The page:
‘Black Road #1:’ Comic Book Review

Brian Wood is one of those crazy people who puts out a new book every three months it seems. I’m constantly seeing “Issue #1 . . . Brian Wood.” The amazing thing is, he is always on point. There is an effortless literary quality in his voice, an intelligence, an uncomplicated cleverness that probably takes a lot more hard work than it initially appears. Regardless, his words slip through your mind with ease.

His newest book, Black Road, is prefaced with a marvelously flowing half page of prose on the high seas. The beauty of this introduction is that it sets you up for something very classical in nature until the final sentence, when, suddenly, a provocatively disparate tone is introduced to juxtapose everything else. It made me laugh, in a good way.

The brilliance of this introduction is that it cuts through the beauty with something genuinely raw and likewise accurately irreverent. It’s unexpected on both accounts.

The book itself, subtitled: A Magnus Black Mystery, is raw to its core in the most beautiful of ways. Once a peaceful world, Christian conversion has turned everything on its head. People are afraid, the Church would rather find reason to kill than to turn the other cheek, and the only ones that will survive are the ones that avoid trouble or who know how to handle a sword. In the midst of this, a beast of a strong man and capable dealer of death, Magnus, is offered a hefty sum to transport a religious person of importance North along the Black Road – a very dangerous road.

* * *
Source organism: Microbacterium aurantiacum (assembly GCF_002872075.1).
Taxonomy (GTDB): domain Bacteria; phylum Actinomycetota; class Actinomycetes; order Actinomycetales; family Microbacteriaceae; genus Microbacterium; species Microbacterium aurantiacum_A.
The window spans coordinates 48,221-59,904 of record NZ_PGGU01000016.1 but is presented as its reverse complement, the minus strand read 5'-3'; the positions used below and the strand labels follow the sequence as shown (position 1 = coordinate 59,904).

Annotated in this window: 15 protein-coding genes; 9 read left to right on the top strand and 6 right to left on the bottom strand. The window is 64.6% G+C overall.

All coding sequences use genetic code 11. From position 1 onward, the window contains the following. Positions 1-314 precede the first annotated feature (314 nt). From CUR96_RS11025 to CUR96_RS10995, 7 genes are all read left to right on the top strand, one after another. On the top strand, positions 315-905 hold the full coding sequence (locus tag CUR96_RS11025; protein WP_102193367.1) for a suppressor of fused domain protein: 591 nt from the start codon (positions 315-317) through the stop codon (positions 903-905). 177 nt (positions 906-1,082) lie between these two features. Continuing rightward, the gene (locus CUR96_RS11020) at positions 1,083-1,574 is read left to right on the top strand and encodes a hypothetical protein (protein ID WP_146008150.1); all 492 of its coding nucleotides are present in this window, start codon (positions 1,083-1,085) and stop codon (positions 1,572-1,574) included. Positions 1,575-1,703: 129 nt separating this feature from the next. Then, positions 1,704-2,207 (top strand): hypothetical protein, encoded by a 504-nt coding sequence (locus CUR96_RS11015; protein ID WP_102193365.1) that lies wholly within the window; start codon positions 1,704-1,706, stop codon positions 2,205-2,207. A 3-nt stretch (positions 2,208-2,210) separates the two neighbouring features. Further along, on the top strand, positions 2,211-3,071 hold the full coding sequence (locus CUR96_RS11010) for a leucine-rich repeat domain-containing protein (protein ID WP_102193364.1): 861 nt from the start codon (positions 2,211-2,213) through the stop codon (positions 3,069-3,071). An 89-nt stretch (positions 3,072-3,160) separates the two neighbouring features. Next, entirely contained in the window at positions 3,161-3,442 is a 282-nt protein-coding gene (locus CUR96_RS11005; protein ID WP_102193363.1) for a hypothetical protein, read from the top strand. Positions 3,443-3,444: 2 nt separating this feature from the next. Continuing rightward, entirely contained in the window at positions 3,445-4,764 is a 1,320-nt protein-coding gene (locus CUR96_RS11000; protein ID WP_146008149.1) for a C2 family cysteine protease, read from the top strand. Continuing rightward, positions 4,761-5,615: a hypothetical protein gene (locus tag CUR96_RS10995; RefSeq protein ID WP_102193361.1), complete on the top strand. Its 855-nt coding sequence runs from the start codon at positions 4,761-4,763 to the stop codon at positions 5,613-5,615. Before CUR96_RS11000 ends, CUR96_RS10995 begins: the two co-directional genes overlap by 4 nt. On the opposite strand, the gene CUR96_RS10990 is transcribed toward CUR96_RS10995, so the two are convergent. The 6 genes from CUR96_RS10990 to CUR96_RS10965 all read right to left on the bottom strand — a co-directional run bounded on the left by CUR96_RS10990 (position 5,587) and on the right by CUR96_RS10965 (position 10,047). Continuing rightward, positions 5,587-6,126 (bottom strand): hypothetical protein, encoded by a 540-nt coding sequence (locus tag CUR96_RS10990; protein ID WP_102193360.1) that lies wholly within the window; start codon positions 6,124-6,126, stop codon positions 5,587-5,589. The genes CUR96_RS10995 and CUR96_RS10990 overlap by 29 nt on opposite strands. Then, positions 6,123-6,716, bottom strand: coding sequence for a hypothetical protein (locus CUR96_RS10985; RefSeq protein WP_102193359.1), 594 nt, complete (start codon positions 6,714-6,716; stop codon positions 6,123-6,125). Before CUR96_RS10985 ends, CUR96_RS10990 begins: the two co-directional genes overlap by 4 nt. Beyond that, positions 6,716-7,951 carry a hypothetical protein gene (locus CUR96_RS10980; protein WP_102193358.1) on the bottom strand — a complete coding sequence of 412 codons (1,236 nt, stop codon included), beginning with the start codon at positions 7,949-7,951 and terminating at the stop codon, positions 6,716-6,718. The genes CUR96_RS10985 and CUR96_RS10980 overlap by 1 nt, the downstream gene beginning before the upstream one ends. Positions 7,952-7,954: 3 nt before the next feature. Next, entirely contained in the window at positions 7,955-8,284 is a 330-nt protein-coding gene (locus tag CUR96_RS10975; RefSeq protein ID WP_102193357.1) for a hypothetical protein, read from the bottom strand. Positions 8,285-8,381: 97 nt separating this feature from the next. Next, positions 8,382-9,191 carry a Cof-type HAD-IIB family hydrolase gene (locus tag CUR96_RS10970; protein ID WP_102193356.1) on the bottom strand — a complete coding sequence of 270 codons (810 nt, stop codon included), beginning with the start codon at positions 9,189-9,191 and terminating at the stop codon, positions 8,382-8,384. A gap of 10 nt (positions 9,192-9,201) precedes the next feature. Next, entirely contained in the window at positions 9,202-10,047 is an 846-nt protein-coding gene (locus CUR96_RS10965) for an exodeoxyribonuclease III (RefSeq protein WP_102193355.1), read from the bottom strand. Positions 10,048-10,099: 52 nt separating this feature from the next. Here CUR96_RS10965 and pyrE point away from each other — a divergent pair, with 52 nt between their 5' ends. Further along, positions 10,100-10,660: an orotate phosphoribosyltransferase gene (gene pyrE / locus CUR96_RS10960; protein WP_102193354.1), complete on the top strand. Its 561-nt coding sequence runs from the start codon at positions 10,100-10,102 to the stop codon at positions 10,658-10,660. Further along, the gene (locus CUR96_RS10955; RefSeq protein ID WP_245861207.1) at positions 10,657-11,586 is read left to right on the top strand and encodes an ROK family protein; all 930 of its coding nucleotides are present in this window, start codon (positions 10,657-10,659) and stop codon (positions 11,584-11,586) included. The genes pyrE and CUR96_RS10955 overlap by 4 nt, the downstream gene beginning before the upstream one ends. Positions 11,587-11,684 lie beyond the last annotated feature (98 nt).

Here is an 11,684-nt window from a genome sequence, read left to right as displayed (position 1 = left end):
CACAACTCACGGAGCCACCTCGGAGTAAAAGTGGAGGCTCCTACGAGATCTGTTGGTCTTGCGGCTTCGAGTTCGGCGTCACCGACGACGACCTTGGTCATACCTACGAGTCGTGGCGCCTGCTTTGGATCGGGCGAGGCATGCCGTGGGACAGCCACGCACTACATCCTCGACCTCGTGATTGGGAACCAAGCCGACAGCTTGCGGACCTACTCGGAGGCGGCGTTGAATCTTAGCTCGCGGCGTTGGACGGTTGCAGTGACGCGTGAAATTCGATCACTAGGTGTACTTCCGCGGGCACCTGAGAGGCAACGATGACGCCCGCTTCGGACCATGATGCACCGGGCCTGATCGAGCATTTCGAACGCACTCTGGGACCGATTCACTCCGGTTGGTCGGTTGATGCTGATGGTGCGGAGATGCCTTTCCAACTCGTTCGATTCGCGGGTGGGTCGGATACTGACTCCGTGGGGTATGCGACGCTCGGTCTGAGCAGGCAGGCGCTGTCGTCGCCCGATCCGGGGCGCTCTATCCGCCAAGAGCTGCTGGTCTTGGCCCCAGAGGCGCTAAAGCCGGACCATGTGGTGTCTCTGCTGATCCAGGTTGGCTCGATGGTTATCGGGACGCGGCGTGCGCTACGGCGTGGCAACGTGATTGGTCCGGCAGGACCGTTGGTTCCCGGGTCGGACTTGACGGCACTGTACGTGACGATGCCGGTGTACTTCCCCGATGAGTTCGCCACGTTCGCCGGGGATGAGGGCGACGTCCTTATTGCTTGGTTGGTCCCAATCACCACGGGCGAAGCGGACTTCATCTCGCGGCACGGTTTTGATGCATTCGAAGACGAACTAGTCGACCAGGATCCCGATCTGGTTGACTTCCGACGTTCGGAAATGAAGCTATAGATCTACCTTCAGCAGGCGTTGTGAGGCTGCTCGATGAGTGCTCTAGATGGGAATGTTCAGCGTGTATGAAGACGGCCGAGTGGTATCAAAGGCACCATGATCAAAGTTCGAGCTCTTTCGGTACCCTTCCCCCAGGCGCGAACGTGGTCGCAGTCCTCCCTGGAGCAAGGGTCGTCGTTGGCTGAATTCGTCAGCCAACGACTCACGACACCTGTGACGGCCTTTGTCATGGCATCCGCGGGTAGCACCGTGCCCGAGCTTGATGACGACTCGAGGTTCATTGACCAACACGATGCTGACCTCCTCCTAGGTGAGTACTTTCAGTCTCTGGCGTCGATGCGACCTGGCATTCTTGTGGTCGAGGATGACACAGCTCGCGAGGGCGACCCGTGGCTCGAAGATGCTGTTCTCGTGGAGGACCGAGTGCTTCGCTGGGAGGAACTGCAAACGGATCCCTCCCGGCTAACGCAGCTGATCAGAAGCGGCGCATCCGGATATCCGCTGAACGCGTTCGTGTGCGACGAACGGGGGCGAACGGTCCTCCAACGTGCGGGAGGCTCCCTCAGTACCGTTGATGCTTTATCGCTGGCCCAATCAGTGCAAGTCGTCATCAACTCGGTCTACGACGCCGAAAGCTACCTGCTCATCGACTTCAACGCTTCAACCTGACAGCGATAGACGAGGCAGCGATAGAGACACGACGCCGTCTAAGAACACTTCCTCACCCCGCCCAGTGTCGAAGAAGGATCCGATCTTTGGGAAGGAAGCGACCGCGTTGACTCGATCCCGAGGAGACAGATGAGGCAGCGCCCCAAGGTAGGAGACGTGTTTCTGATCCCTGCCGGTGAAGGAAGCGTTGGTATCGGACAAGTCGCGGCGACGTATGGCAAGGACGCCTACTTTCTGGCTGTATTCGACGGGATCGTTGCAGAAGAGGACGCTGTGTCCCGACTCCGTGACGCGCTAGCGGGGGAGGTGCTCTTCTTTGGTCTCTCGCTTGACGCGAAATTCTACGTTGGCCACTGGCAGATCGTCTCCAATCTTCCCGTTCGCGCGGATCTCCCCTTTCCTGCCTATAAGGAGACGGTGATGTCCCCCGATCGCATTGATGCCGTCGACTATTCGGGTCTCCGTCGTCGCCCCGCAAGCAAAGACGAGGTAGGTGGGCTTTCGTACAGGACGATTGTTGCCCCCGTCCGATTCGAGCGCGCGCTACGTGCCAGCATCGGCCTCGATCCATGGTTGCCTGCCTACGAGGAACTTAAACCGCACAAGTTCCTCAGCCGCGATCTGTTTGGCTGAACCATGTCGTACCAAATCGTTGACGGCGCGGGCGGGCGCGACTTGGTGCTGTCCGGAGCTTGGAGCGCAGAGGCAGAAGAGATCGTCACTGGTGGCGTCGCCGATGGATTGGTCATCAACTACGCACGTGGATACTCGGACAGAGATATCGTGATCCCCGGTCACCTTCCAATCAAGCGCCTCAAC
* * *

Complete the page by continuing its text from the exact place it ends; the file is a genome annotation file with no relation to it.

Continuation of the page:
Wood doesn’t waste any time. He gives us an interesting character we care about because he’s smart - street smart - and may care more than he lets on. He gives us a clear direction and motivation with which to travel and why to continue traveling. You are compelled to follow this character wherever he may go. This is writing 101 stuff, everyone. You want to learn how to tell a perfect story – here it is.

Garry Brown brings this violent world to the forefront with a visual elegance. His panel work and the rhythm of his storytelling is wonderful to watch unfold, and Dave McCaig’s dreary earth tone colors - where the shadows stand out the most and even the red of death is muted by how often it must occur - really flesh out this world.

This is a perfect first issue. Learn from this. Read some of Brian Wood’s other works like DMZ. The man knows what he’s doing, and it shows through and through. Black Road is no exception.

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